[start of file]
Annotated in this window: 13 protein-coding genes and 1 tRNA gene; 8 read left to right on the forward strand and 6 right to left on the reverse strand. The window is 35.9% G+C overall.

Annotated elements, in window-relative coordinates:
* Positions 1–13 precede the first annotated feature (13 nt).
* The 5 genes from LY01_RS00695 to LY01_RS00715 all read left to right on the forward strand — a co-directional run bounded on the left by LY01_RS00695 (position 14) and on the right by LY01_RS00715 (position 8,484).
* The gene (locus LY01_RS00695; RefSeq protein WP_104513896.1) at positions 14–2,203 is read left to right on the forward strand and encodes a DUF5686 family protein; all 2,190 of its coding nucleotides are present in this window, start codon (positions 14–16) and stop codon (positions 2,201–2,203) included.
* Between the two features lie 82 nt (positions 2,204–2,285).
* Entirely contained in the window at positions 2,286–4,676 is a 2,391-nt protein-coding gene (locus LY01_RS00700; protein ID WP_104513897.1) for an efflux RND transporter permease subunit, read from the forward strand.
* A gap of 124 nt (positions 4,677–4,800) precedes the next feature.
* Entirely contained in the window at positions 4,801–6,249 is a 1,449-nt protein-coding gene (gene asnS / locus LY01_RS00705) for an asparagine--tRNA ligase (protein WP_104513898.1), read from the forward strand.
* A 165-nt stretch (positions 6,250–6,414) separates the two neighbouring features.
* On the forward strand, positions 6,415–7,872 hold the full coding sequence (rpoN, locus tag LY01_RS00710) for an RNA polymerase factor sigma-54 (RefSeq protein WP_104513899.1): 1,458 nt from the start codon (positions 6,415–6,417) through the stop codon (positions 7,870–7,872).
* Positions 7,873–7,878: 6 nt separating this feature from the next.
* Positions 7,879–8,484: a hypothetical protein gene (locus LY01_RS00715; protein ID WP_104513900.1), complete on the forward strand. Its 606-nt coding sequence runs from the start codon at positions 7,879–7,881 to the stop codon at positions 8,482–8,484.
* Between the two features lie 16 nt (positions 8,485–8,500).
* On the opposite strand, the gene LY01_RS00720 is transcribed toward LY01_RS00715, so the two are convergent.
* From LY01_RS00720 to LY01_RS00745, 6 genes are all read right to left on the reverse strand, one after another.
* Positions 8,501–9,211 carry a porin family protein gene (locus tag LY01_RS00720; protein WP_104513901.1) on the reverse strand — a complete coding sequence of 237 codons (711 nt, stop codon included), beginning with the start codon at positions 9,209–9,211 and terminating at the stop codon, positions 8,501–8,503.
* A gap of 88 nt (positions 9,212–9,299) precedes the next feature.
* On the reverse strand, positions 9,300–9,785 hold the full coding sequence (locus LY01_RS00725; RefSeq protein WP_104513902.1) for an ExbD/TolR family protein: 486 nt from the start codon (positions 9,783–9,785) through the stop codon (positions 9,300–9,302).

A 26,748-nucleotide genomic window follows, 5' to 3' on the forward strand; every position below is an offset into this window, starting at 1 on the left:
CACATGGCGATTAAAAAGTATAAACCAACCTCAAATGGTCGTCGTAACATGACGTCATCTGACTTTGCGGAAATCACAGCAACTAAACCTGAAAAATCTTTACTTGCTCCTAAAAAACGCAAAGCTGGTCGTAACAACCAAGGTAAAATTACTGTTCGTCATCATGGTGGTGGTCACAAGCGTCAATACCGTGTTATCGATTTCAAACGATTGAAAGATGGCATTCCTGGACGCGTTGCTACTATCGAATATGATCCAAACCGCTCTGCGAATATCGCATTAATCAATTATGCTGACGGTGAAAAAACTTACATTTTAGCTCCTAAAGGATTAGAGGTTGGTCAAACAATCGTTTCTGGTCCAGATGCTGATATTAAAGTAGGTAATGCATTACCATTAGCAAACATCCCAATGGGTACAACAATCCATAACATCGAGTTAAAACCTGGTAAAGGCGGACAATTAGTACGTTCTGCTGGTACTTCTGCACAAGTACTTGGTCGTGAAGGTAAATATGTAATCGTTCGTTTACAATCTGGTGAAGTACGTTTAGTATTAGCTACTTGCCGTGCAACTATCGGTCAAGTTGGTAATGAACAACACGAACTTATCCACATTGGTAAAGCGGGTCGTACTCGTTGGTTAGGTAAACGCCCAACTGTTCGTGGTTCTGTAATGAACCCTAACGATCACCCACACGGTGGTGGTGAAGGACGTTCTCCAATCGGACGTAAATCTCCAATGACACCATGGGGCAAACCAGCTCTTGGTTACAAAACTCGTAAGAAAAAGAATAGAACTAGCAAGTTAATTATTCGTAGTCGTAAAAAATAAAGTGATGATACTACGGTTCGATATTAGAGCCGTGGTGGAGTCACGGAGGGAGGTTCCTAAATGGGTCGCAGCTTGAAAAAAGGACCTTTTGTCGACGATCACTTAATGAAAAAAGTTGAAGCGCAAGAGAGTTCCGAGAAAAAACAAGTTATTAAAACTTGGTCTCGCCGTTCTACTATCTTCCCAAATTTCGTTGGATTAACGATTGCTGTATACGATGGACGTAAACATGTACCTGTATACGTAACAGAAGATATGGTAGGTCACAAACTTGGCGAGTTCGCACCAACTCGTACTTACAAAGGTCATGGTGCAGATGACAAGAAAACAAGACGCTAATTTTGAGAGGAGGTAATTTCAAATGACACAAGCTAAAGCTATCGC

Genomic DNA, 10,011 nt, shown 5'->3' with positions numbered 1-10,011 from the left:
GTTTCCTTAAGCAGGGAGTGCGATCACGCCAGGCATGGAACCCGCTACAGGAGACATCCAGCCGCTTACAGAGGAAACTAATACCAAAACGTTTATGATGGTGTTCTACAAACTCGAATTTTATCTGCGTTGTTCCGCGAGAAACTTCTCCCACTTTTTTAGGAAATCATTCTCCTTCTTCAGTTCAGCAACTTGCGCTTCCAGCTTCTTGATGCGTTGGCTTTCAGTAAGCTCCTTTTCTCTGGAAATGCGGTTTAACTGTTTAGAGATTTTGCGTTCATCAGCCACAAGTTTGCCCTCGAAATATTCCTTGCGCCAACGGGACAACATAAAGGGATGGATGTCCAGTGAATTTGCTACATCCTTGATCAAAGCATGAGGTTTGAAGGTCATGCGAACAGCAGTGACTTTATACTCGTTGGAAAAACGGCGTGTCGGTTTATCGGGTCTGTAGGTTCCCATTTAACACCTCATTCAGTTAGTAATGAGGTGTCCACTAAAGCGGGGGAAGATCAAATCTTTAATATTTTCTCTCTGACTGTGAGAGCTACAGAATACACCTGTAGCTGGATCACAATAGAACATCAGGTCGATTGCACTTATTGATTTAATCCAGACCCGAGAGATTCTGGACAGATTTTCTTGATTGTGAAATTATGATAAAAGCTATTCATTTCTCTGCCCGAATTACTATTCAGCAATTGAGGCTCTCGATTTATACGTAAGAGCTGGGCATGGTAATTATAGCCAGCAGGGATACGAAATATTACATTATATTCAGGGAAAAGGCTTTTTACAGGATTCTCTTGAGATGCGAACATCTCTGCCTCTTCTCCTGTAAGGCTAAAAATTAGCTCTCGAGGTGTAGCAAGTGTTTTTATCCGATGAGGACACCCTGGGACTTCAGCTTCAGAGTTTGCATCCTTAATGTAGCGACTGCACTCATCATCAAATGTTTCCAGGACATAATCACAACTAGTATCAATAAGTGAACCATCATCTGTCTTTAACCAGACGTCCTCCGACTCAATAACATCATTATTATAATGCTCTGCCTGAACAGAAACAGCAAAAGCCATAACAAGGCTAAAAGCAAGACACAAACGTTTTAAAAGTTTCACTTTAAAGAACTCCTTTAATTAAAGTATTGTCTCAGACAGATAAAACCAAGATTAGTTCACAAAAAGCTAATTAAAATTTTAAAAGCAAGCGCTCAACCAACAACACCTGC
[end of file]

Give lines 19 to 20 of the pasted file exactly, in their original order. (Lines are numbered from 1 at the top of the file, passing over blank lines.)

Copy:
* On the reverse strand, positions 9,300–9,785 hold the full coding sequence (locus LY01_RS00725; RefSeq protein WP_104513902.1) for an ExbD/TolR family protein: 486 nt from the start codon (positions 9,783–9,785) through the stop codon (positions 9,300–9,302).

A 26,748-nucleotide genomic window follows, 5' to 3' on the forward strand; every position below is an offset into this window, starting at 1 on the left: